“You know, I almost beat the body to the grave! When I asked the grave diggers if they had come across the name of Masaru Tengan, they recalled some body by that name having just been buried. Sure enough, just a few graves away was the grave of my friend.” Masaru is today buried in Punchbowl National Cemetery.
How some battles are fought. Victor has sharp recall of many of the incidents on the fields of battle. There was the time, for instance, in Leghorn, when he and his friend went out looking for rice but found instead a shop full of brand new bikes. Cavorting around like kids with a Christmas gift, they rode all over the place, then through a peach orchard. Continuing on, they banged open a lingerie shop and in the general horseplay which followed the discovery of a shop full of women’s undergarments, they rode down the street with bras draped over their chests and arms laden with the soft-textured garments. As they passed a British unit’s headquarters, the Britishers who were having a tea break dashed out into the street, grabbed them, and cried out, “Hey! Can we have these things?” Why? Well, it turned out that these guys had been in the North African campaign also and they hadn’t been home for years. They wanted to send these things home to their wives. Said Victor, “They peeled the things off from us and wanted to pay us, but we were doing it just for the clowning. I’ll never forget that scene… we must have looked like a weird bunch of guys, riding up the street on bikes, peaches stuffed in our bras, and what not. They even took our bikes but we didn’t care because this was about as far as we wanted to go, anyway.”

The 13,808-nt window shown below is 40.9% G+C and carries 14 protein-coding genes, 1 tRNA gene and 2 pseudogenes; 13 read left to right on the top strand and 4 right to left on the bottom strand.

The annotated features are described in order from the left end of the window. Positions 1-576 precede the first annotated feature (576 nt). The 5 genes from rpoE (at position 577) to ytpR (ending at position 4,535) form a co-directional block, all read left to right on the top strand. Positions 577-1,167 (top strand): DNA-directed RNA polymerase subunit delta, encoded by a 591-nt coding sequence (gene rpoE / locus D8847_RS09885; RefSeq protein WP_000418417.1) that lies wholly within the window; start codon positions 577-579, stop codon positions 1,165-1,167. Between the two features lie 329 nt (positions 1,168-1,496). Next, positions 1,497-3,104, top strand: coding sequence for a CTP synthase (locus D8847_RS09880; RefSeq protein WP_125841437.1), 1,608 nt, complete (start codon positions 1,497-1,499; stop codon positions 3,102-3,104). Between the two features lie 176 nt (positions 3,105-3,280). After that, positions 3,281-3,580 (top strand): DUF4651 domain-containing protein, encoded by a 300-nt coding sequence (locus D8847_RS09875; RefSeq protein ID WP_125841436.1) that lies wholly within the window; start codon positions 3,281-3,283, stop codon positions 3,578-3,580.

In another incident following the move of the 100/442 from Italy to France, Victor and his friends found themselves one day in a little drinking place in a little town north of Marseilles. It was getting on to evening time so they decided to call it quits and head back for their bivouac area. As they were walking along the dirt road, a Jeep came by with a couple of Free French soldiers. They stopped, scrutinized the Americans, then pointed to Victor and motioned him to come along with them. What for? All they could make out was that some bar owner had complained to the gendarme that an American soldier had walked off without paying for his drinks. Victor evidently matched the description of the wayward soldier. Vic’s friends all climbed on the Jeep with him and back to town they went.
“The bar owner, a woman, looked me over, shook her head. ‘No! No! No!’ she said. ‘Blackie! Blackie! Blackie!’ The fellow had been a Negro soldier and of all the guys, I was the darkest, looking more so in the waning light of the day. So everyone had a good laugh; they began calling me popolo. The woman was so apologetic. She brought out some wine and we all sat and started drinking again!”